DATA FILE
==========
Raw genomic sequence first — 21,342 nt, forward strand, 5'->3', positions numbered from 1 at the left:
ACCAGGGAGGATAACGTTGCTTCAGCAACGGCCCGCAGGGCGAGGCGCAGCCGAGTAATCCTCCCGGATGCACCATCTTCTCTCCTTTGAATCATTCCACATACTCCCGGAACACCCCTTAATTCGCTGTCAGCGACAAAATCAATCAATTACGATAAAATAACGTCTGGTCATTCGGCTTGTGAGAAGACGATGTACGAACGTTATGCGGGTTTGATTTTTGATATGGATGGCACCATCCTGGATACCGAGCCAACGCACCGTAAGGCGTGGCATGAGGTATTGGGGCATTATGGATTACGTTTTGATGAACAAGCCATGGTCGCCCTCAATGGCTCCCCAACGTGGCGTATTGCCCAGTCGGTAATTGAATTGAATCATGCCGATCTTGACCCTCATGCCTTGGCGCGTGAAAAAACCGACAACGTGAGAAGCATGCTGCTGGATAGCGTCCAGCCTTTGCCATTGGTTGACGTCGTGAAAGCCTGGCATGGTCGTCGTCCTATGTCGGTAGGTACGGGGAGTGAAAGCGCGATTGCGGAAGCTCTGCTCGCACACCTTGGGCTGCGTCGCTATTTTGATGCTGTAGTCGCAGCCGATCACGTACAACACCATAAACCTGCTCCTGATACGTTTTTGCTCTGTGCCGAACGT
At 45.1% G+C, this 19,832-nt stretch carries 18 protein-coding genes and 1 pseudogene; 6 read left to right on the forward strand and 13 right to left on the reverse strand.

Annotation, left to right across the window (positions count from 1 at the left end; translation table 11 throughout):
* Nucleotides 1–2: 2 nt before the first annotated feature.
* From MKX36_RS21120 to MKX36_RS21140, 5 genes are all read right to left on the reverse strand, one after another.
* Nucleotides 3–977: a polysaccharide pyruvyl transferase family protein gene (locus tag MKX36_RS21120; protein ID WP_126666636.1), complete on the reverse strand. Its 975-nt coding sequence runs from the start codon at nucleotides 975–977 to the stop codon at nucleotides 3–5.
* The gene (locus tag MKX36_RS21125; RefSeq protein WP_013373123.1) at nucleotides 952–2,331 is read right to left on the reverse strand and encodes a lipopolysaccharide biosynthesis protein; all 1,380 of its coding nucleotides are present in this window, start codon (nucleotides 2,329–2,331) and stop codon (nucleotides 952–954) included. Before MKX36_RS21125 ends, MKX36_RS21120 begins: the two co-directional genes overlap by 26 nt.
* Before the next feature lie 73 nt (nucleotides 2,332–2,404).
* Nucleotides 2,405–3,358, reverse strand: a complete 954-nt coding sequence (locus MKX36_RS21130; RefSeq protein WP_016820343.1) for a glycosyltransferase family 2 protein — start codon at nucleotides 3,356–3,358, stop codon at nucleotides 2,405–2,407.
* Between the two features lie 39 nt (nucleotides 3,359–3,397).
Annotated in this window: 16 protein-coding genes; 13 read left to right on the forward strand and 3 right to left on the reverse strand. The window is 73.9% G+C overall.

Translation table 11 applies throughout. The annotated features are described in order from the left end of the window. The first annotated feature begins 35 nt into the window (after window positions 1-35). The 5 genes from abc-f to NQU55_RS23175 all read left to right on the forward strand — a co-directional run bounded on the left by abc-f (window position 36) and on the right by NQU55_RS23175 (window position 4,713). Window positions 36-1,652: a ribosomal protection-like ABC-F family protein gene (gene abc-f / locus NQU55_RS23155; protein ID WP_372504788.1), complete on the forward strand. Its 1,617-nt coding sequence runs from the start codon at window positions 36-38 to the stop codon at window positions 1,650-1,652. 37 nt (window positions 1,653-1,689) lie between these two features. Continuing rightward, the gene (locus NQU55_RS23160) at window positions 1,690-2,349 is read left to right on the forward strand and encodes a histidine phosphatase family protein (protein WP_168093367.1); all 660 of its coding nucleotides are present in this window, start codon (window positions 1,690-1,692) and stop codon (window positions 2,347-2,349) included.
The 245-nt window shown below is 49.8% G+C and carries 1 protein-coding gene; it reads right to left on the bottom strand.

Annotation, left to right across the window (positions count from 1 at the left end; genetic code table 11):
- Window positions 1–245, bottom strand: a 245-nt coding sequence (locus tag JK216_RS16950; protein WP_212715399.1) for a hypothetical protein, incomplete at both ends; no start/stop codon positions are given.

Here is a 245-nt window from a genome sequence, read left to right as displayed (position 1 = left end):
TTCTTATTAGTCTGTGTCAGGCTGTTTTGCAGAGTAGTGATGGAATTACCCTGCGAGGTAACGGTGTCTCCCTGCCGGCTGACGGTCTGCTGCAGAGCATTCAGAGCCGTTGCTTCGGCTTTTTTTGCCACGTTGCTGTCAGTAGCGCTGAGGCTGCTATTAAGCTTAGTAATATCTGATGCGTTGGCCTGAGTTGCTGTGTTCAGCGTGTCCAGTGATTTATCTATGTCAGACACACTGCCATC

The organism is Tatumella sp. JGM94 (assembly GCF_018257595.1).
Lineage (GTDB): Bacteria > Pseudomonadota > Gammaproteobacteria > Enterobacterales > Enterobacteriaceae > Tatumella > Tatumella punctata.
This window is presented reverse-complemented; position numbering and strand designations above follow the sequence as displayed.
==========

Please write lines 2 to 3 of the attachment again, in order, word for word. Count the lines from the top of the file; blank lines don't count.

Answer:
ACCAGGGAGGATAACGTTGCTTCAGCAACGGCCCGCAGGGCGAGGCGCAGCCGAGTAATCCTCCCGGATGCACCATCTTCTCTCCTTTGAATCATTCCACATACTCCCGGAACACCCCTTAATTCGCTGTCAGCGACAAAATCAATCAATTACGATAAAATAACGTCTGGTCATTCGGCTTGTGAGAAGACGATGTACGAACGTTATGCGGGTTTGATTTTTGATATGGATGGCACCATCCTGGATACCGAGCCAACGCACCGTAAGGCGTGGCATGAGGTATTGGGGCATTATGGATTACGTTTTGATGAACAAGCCATGGTCGCCCTCAATGGCTCCCCAACGTGGCGTATTGCCCAGTCGGTAATTGAATTGAATCATGCCGATCTTGACCCTCATGCCTTGGCGCGTGAAAAAACCGACAACGTGAGAAGCATGCTGCTGGATAGCGTCCAGCCTTTGCCATTGGTTGACGTCGTGAAAGCCTGGCATGGTCGTCGTCCTATGTCGGTAGGTACGGGGAGTGAAAGCGCGATTGCGGAAGCTCTGCTCGCACACCTTGGGCTGCGTCGCTATTTTGATGCTGTAGTCGCAGCCGATCACGTACAACACCATAAACCTGCTCCTGATACGTTTTTGCTCTGTGCCGAACGT
At 45.1% G+C, this 19,832-nt stretch carries 18 protein-coding genes and 1 pseudogene; 6 read left to right on the forward strand and 13 right to left on the reverse strand.